Effects of two energy-restricted diets differing in the carbohydrate/protein ratio on weight loss and oxidative changes of obese men. [Editor’s note: in Europe, “calories” are expressed on labels and in study as “energy”; a “100 calorie” snack would be a “100 energy snack”.] Abstract excerpt:
Results: The high-protein diet produced a greater weight loss (-8.3±1.2% versus -5.5±2.5%, P = 0.012) than the control diet. Interestingly, an activation in the mitochondrial oxidation was found in the high-protein-fed group. This stimulation was positively correlated with the final resting energy expenditure and negatively associated with the final fat mass content.Conclusion: Low-carbohydrate high-protein diets could involve specific changes in mitochondrial oxidation that could be related to a higher weight loss.
Cause-Specific Excess Deaths Associated With Underweight, Overweight, and Obesity. Katherine M. Flegal, PhD; Barry I. Graubard, PhD; David F. Williamson, PhD; Mitchell H. Gail, MD, PhD. Published in JAMA. 2007;298(17):2028-2037. Abstract Excerpt:
BMI and Mortality: Results From a National Longitudinal Study of Canadian Adults. Orpana HM, Berthelot JM, Kaplan MS, Feeny DH, McFarland B, Ross NA. Health Analysis Division, Statistics Canada, Ottawa, Ontario, Canada. Abstract excerpt:
Results Based on total follow-up, underweight was associated with significantly increased mortality from noncancer, non-CVD causes (23 455 excess deaths; 95% confidence interval [CI], 11 848 to 35 061) but not associated with cancer or CVD mortality. Overweight was associated with significantly decreased mortality from noncancer, non-CVD causes (–69 299 excess deaths; 95% CI, –100 702 to –37 897) but not associated with cancer or CVD mortality. Obesity was associated with significantly increased CVD mortality (112 159 excess deaths; 95% CI, 87 842 to 136 476) but not associated with cancer mortality or with noncancer, non-CVD mortality. In further analyses, overweight and obesity combined were associated with increased mortality from diabetes and kidney disease (61 248 excess deaths; 95% CI, 49 685 to 72 811) and decreased mortality from other noncancer, non-CVD causes (–105 572 excess deaths; 95% CI, –161 816 to –49 328). Obesity was associated with increased mortality from cancers considered obesity-related (13 839 excess deaths; 95% CI, 1920 to 25 758) but not associated with mortality from other cancers. Comparisons across surveys suggested a decrease in the association of obesity with CVD mortality over time.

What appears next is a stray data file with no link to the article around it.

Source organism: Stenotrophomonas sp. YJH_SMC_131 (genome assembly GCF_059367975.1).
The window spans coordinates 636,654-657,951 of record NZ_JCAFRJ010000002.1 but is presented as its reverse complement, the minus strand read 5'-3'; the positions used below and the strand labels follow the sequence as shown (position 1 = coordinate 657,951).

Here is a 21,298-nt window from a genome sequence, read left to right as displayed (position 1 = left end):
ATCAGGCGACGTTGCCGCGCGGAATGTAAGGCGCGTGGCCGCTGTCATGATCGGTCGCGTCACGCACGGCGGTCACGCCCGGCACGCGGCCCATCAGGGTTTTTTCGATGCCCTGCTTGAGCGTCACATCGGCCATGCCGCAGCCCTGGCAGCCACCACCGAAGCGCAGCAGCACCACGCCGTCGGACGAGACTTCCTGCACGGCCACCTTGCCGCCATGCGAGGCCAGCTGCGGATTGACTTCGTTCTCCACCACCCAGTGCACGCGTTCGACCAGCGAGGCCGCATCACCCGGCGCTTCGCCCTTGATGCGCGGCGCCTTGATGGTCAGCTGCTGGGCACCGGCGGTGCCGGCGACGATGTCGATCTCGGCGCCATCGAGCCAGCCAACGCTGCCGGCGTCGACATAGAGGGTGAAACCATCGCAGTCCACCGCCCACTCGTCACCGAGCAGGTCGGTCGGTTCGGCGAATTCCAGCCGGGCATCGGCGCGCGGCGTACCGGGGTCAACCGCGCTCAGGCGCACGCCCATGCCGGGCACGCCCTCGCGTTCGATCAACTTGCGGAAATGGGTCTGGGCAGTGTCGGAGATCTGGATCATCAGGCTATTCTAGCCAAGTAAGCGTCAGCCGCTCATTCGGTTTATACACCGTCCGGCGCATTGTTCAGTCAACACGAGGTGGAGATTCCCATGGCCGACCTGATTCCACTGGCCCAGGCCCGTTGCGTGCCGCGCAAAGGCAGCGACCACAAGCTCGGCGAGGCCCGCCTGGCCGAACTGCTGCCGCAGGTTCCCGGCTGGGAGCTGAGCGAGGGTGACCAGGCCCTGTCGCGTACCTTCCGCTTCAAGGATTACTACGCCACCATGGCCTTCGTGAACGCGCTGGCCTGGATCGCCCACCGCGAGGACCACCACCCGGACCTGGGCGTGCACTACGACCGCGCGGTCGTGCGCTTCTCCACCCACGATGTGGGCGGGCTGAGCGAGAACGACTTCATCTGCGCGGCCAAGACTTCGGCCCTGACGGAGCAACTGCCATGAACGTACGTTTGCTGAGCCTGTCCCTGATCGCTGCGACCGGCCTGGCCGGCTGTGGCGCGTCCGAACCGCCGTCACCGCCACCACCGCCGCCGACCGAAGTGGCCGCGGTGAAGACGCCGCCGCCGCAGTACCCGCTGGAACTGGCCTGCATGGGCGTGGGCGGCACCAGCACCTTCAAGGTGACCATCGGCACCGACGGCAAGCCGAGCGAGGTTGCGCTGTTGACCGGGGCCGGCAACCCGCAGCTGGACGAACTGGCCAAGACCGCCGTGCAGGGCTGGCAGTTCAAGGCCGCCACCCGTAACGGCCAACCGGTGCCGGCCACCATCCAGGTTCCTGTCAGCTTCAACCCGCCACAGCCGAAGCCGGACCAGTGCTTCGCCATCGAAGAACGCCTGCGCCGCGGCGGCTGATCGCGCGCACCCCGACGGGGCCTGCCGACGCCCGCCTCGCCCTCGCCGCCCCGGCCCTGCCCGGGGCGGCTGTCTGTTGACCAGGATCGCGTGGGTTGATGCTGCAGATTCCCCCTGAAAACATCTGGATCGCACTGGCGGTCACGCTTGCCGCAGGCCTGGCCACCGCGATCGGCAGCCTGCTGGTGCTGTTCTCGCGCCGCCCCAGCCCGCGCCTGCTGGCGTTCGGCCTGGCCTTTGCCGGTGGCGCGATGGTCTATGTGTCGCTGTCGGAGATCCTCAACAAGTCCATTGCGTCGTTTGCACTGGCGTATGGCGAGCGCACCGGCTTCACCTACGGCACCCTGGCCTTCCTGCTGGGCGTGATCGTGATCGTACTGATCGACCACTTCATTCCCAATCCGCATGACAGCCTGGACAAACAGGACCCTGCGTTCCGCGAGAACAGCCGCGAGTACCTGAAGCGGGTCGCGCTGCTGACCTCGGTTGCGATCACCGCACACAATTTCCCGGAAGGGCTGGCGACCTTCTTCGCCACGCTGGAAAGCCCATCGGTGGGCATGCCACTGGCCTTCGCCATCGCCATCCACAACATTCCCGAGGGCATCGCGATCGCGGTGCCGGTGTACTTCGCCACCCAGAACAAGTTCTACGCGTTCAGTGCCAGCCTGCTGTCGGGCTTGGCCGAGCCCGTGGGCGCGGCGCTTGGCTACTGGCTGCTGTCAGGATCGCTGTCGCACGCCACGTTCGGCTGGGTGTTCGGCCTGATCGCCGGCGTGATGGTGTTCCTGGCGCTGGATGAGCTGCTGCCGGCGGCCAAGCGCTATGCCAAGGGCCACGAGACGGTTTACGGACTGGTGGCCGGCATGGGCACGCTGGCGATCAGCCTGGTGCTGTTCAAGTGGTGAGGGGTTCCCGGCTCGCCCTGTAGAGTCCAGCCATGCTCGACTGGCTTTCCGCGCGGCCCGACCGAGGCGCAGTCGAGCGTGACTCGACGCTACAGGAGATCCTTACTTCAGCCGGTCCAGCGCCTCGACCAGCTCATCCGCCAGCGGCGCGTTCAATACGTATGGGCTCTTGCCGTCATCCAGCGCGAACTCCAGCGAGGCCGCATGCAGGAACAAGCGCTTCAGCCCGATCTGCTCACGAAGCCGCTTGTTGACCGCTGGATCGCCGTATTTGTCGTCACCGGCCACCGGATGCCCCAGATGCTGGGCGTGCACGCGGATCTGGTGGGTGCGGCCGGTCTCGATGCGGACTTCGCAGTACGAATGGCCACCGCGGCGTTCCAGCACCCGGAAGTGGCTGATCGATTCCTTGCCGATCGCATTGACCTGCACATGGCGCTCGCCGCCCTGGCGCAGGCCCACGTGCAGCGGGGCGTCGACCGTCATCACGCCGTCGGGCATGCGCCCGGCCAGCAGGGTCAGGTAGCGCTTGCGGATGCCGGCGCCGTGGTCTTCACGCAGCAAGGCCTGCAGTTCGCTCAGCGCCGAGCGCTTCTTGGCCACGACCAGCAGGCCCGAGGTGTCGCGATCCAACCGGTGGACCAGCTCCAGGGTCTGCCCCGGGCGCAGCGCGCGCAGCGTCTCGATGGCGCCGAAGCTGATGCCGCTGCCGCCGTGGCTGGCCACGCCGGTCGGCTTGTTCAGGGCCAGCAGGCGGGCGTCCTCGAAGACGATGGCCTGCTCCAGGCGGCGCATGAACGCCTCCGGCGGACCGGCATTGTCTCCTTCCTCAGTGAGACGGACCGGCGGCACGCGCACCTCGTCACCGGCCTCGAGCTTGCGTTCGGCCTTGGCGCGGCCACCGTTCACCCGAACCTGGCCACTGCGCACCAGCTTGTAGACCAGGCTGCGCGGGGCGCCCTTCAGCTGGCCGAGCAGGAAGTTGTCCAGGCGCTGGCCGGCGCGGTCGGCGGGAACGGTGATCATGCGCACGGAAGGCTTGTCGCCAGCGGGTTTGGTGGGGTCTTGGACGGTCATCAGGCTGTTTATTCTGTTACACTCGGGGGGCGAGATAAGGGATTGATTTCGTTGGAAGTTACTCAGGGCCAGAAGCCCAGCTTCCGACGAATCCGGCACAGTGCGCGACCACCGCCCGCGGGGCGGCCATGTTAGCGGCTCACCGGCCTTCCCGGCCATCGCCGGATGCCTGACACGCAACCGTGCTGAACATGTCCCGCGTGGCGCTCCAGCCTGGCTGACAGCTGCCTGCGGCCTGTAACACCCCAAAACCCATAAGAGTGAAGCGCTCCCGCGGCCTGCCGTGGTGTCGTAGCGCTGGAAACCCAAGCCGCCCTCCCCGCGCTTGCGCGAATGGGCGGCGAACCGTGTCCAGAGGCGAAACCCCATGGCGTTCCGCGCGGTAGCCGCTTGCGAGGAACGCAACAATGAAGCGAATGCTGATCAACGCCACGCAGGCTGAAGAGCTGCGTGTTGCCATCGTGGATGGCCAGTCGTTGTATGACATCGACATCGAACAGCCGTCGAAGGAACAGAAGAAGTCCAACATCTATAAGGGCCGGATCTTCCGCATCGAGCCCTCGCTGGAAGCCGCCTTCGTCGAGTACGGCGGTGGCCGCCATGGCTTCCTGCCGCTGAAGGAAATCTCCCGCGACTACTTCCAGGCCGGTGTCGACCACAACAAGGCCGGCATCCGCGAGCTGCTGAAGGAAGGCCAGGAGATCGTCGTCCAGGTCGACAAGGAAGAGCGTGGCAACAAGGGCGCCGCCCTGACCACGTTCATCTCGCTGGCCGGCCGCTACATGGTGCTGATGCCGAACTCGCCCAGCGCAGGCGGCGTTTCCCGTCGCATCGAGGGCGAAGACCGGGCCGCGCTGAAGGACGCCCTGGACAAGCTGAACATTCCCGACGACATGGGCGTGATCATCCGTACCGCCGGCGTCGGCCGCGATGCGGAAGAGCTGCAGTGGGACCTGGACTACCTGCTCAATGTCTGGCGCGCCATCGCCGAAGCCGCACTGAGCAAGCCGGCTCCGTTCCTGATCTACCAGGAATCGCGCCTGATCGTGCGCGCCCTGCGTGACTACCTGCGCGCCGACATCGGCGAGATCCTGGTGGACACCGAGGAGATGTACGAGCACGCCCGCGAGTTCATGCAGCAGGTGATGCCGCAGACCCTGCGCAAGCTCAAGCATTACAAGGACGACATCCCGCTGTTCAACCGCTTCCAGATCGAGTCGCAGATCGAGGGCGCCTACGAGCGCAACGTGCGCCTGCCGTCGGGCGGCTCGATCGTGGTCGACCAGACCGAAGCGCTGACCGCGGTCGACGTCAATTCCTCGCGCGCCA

Although a clear risk of mortality is associated with obesity, the risk of mortality associated with overweight is equivocal. The objective of this study is to estimate the relationship between BMI and all-cause mortality in a nationally representative sample of Canadian adults. A sample of 11,326 respondents aged greater than or equal to25 in the 1994/1995 National Population Health Survey (Canada) was studied using Cox proportional hazards models. A significant increased risk of mortality over the 12 years of follow-up was observed for underweight (BMI <18.5; relative risk (RR) = 1.73, P < 0.001) and obesity class II+ (BMI >35; RR = 1.36, P <0.05). Overweight (BMI 25 to <30) was associated with a significantly decreased risk of death (RR = 0.83, P < 0.05). The RR was close to one for obesity class I (BMI 30–35; RR = 0.95, P >0.05). Our results are similar to those from other recent studies, confirming that underweight and obesity class II+ are clear risk factors for mortality, and showing that when compared to the acceptable BMI category, overweight appears to be protective against mortality. Obesity class I was not associated with an increased risk of mortality.